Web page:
Starring: Sylvester Stallone, Talia Shire, Burt Young, Carl Weathers, Burgess MeredithDirected by: John G. Avildsen
This was on Movie Central HD recently, and since I've never seen it as a critically-minded adult, I figured it was time to check it out and find out if it's as good as my memory thinks it is. It did win the Best Picture Oscar, and is a venerated part of cinematic history, so I figured it was worth the watch.
Now that I've seen it again, I gotta wonder how in the blue hell did this movie beat Taxi Driver, All the President's Men, Network, and Bound for Glory, or most other films released that year. True, I haven't seen any of those movies, but I'm sure they're better than this cheeseball flick.
To begin, the movie is dull for the most part. It follows around Balboa through his plainly ordinary life with plainly ordinary shots, and painfully bad dialogue. The acting ain't much better either. Every character in the movie is a caricature, and none of the actors do anything to raise them above that status. Sylvester Stallone's Rocky is the mindless thug with a heart of gold. Despite the fact that he part times as hired muscle for a loan shark, he practically walks around with a halo and choir throughout the rough streets of Philly. Adrian (Talia Shire) is a mousey shut-in, pure and chaste, who does nothing to show why Rocky would be so into her. Apollo Creed (Carl Weathers) is a cocky, disinterested imitation of Muhammed Ali, Burgess Meredith's Mickey is practically a cartoon character, and there is no scene that Burt Young can't ruin with his ham-handed, oafish, stereotypical portrayal of Adrian's brother Paulie.
The movie tries hard, reeeeeally hard to get us to care about the underdog Rocky and his lady-love Adrian. They're made for each other, you know? Nevermind that their first kiss gives off creepy date rape vibes, they're sweet, especially since she seems mildly retarded. That this film has achieved full-on Spike TV guy movie status is kinda baffling, giving how slow and sentimental it is. You figure that it must be the boxing scenes that redeem it and stand out in the collective guy mind, but then the climactic boxing match between the Italian Stallion and Apollo Creed begins, and you realise that it kinda blows.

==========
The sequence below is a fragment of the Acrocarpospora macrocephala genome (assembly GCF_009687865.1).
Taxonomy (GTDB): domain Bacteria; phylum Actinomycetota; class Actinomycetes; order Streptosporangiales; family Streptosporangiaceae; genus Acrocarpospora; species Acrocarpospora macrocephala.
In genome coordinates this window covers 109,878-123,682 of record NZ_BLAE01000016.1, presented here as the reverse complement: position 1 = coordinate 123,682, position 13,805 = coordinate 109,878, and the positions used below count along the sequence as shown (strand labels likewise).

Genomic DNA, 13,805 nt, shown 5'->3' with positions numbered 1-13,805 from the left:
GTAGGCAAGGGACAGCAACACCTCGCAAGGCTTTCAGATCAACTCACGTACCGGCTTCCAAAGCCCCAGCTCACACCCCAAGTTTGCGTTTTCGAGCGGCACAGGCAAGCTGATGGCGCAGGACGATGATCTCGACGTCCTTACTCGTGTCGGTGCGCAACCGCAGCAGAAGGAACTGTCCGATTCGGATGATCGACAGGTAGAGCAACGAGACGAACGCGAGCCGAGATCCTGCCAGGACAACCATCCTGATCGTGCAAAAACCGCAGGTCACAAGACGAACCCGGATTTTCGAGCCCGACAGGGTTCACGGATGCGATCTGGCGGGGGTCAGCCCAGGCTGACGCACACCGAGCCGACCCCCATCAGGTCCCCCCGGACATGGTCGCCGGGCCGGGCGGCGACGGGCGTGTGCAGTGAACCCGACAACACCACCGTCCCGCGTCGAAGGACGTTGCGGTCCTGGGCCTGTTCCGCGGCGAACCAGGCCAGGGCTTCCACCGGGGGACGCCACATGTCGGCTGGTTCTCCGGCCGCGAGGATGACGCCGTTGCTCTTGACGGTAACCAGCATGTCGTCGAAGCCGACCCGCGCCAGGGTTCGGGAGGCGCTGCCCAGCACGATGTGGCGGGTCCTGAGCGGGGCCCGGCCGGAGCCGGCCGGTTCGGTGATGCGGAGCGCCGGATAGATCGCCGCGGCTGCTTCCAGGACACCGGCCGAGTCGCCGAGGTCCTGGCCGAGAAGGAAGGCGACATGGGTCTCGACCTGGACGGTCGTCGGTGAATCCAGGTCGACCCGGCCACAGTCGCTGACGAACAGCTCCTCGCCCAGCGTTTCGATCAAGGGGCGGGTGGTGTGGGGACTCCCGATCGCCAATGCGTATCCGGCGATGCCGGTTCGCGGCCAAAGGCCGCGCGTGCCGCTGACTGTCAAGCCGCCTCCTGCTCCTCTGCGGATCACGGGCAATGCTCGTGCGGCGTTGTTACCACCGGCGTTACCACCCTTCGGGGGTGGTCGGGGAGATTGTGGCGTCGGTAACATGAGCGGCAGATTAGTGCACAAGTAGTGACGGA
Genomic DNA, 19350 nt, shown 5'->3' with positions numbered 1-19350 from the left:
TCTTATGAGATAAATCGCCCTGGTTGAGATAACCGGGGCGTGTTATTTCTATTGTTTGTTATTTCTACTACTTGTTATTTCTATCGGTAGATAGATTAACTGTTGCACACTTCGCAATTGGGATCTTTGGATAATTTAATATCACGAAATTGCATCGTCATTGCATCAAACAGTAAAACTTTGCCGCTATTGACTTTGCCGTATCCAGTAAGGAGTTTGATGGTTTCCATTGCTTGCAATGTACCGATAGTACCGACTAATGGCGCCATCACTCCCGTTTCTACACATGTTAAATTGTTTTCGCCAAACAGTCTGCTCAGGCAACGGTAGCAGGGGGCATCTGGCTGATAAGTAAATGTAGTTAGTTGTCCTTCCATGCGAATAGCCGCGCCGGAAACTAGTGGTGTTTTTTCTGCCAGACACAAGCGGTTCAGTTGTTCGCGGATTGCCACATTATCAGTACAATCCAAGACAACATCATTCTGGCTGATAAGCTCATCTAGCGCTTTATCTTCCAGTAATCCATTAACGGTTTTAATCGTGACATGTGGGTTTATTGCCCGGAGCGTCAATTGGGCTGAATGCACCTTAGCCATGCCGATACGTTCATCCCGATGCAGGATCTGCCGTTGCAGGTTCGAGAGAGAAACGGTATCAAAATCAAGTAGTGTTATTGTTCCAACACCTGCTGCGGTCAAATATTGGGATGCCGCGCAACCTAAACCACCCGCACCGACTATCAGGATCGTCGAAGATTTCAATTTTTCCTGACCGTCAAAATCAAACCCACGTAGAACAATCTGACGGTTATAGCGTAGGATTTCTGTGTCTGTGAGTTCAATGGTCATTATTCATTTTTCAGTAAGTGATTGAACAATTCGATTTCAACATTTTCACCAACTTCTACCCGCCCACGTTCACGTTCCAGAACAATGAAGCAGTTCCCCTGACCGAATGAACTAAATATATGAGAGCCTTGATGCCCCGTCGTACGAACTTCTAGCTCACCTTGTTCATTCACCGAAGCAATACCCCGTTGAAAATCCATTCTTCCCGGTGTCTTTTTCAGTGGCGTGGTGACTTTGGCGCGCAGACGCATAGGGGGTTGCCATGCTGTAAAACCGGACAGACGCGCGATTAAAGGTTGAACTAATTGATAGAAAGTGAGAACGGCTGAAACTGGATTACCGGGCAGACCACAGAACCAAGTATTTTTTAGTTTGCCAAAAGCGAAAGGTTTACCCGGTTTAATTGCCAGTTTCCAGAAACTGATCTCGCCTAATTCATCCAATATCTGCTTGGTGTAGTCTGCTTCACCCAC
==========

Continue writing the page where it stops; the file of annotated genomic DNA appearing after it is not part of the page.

First off, there are waaaaaaaay too many punches thrown for the early rounds of a heavyweight fight. These things are dances, not slugfests. But, hey, that's okay since this is the action sequence, bring on the violence! Except... that after the brief flurry at the beginning, the movie just skips through most of the fight, a few seconds of round eight, a spit-take from round 11, then the obligatory cut scene to begin round 14 (where the cutman cuts Rocky, not a scene that didn't make the movie). It's ridiculous really, since all of Apollo's pre-fight hype involved him knocking out Rocky in three rounds, and then they skip past the third round. WHO IN THE HELL SETS UP A MOVIE LIKE THAT? And, better yet, who in the hell awards such a movie Best Picture, Best Director, and Best Film Editing? Man, Oscars are for shit.
But, the entire movie wasn't a loss for me. Eventually, the big thug won me over (or wore me down), and I looked past how one dimensional he was. I've always been a big fan of his monologue scene before the big fight, where he admits to Adrian that he's nothing more than a bum, but if he could just go the distance with Creed, not beat him, but go the distance, than maybe he'd be something more than a bum. It's still a great scene (albeit cheapened by the sequels where the unpolished fighter beats a better prepared Creed and goes on to be unstoppable). And, when Rocky was training, pounding the beef, drinking the raw eggs, and running the steps of the Philadelphia Museum of Art, I got chills. He's Gonna Fly Now, dammit!
But, all in all, not a good movie. I'll give some of the weaker visual sequences a bit of a pass, since it was made for only about $1.1 million dollars, which also explains why some of the performances aren't up to snuff, since they didn't have that many takes (my favourite scene, the aforementioned monologue, was done in one take). But the budget doesn't account for the overall cheesiness of the flick, or the film's treatment of the final climactic battle as an afterthought.